Why do disabilities happen? It’s a fair question, and one I’d guess 90-100% of people have asked at least once. (If you haven’t, you will). We try to come up with answers. Religious faiths from Judaism, Christianity, and Islam to Hinduism, Buddhism, and Jainism have faith-based answers, although those are often partial and not disability-specific. The medical world can sometimes offer answers; for example, if a mother drinks or does drugs while pregnant, her baby may sustain an intellectual or physical disability as a direct result. Educators offer answers based on human diversity, population changes, environmental factors, and adaptability.
Everywhere we look, there are answers or theories as to why disabilities happen. Some disabilities get more attention than others these days; there are literally thousands of theories on autism alone. Ellen Siedman, the writer of a recent article on Parents Magazine website, reports having read countless articles on why disabilities happen in the space of one week.
The science and rhetoric behind all this will make your head spin. Now, correlation doesn’t always equal causation. Despite this truth, scientists, doctors, educators, clergy – practically any professional who draws breath – is eager and maybe desperate to know why disabilities happen. Just for the funzies, I’m going to list a few theories/causes for you now. Note that they will not be tied to any specific disability because if you can find a disability, you can probably find a proponent of some cause.
-Illness, infantile or otherwise (e.g., meningitis, high fevers, viruses, encephalitis)
-Alcohol and/or drug abuse
-Genetic risk factors
-Age or overall health of mother
-Dairy of any kind
-Too much exercise or not enough
-Multiple births (twins, triplets, etc.)
-Socioeconomic factors (some studies conclude children born in orphanages, the Third World, etc. have a higher chance of experiencing developmental delays)
-Abuse or neglect of child, often in infancy or toddlerhood
-Exposure to radiation from microwaves, computer screens, cell phones, tablets…oh, you get it already
-Use of certain household cleansers (bleach, Windex, etc.) or pesticides
And on and on it goes, ad nauseam.
I’m not going to tell anyone it’s wrong to ask “why.” “Why” is not only a valid question, but perhaps one of the most important we in the disability can ask. Even if there are no satisfactory answers, it’s sometimes necessary to ask why so we can heal. Speaking from personal experience, asking “why” releases a pressure valve on sadness, anger, frustration, confusion, or anything else disability might make you feel. Furthermore, if we never ask “why,” we’ll never fully progress in our understanding of disability and PWDs. If we never ask how disability came about, we’ll never ask how to treat the people with it. We’ll never question if we are doing right by our fellow people.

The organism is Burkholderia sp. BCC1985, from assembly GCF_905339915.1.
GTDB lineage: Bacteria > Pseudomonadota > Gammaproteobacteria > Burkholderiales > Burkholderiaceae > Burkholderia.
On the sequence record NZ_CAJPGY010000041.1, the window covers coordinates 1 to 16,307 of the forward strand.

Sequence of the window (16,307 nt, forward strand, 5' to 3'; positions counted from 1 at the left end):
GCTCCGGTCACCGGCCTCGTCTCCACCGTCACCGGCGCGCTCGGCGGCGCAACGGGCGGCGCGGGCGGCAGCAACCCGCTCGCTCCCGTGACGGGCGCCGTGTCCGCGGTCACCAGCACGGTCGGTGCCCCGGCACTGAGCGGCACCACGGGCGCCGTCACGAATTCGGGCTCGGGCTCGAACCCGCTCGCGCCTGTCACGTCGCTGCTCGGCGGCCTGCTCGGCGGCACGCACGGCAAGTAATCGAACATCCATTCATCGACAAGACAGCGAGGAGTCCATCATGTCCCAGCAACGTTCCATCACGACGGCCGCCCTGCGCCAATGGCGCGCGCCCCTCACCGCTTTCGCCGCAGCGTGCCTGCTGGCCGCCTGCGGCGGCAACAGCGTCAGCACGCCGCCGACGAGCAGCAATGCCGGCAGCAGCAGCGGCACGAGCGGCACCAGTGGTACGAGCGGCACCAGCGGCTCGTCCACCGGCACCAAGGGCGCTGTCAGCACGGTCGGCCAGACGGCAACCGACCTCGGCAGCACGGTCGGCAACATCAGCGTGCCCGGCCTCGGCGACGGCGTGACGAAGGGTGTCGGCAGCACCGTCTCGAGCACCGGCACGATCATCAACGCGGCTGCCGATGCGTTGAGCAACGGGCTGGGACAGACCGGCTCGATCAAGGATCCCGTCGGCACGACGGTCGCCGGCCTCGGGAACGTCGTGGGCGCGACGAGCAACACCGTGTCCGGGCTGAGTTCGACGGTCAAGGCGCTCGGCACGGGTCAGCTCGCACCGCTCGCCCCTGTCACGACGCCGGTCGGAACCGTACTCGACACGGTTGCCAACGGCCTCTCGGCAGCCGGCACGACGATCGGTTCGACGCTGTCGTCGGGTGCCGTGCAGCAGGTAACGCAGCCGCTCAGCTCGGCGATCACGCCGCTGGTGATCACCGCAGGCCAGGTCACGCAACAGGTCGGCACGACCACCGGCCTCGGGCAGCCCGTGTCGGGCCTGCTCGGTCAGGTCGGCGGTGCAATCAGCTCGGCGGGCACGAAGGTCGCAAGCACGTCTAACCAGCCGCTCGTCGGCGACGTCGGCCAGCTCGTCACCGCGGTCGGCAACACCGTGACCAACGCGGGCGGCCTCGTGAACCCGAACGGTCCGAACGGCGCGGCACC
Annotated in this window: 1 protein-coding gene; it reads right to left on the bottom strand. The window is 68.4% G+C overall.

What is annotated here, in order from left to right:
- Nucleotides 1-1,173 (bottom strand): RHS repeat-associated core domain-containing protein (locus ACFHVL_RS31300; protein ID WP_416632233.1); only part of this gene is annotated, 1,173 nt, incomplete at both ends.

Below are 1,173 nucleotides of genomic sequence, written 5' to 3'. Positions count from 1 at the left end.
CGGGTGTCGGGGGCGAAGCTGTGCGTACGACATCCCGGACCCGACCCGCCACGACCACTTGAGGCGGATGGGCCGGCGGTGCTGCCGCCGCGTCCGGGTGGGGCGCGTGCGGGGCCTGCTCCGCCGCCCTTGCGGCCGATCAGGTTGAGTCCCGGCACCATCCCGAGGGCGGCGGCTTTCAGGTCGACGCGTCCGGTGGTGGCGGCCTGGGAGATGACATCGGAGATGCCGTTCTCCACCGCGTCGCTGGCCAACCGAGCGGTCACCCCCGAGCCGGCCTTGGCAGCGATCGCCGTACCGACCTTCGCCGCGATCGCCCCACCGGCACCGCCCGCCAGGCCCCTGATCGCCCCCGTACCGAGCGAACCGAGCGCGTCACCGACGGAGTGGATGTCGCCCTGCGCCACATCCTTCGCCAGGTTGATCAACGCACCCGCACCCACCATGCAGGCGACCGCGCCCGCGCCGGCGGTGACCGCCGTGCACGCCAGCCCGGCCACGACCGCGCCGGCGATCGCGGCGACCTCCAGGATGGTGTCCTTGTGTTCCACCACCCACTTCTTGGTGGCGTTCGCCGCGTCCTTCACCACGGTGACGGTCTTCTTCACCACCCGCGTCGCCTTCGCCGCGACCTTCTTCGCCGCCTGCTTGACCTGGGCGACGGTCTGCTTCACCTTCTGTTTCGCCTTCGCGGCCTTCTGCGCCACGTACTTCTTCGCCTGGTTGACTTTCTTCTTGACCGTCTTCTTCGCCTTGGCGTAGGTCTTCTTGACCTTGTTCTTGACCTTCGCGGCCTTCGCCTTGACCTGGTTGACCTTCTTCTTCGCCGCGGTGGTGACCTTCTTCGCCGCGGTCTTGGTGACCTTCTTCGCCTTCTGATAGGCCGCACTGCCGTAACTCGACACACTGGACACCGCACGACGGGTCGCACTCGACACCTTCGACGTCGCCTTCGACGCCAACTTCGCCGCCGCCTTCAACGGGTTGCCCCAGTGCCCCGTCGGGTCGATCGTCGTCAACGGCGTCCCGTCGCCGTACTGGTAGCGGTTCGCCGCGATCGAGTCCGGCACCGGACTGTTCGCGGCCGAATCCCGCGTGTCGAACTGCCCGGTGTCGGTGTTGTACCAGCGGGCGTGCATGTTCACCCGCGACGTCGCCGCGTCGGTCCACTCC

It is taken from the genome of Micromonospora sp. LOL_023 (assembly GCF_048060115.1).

But obviously, a problem comes in when we focus too much on “why.” As Ellen Siedman put it, “I have a super awesome kid”–and that kid happens to have a disability. As his mother, Ellen wants to raise him as best she can, to have the best quality of life he can. And for her, that means at some point, asking “why” has got to stop. She’s got to move from “why” to “how.”
Note that “how” is a question, too. I believe the key to dealing with disability in our world is to keep asking questions. Never shut questions down (unless they’re the bigoted kind, but that kinda goes without saying). The thing to focus on is the kind of questions we ask. Whether you are a PWD yourself, the parent of one, the coworker of one…no matter who you are, you eventually must stop asking why it happened. Put away the questions, “Why does Amanda have CP? Why was Elliot born with Down Syndrome? I know Jamal has MS; what does that mean, what’s wrong with him, and how did it happen?”
Hyper-focusing on these questions will keep the focus on the disability, not the person. They reinforce the idea that PWDs have something “wrong” with them. They keep the focus on treatment and normalization, not living daily life. I propose instead we start asking how.
-How can we improve our attitudes toward disability?
-How can we be the best coworkers, friends, parents, and lovers to PWDs that we can?
-How can we teach ourselves to think outside the box?
-How can we participate in the therapeutic treatment of PWDs? How can we use what we learn, coupled with what they have learned, to improve quality of life?
-How can we recognize our mistakes when it comes to disability, and keep from repeating them? (I highly recommend investigating history; I’m in the middle of Kim E. Nielsen’s enlightening book A Disability History of the United States. I also recommend What We Have Done, a book that discusses the disability rights movement from the 1950s-1990s).
-How can we educate ourselves about more disabilities, even and especially those that seem foreign to us or are relatively new to the medical/scientific world?
-How can we embrace disability as a natural part of culture and diversity? How can we expand the freedoms of PWDs so it becomes as natural to see them working, marrying, birthing, raising, and living as it is to see a black, Jewish, LGBT, or Asian person? So that it becomes as natural to hear their voices as it is to hear a voice with a regional or international accent?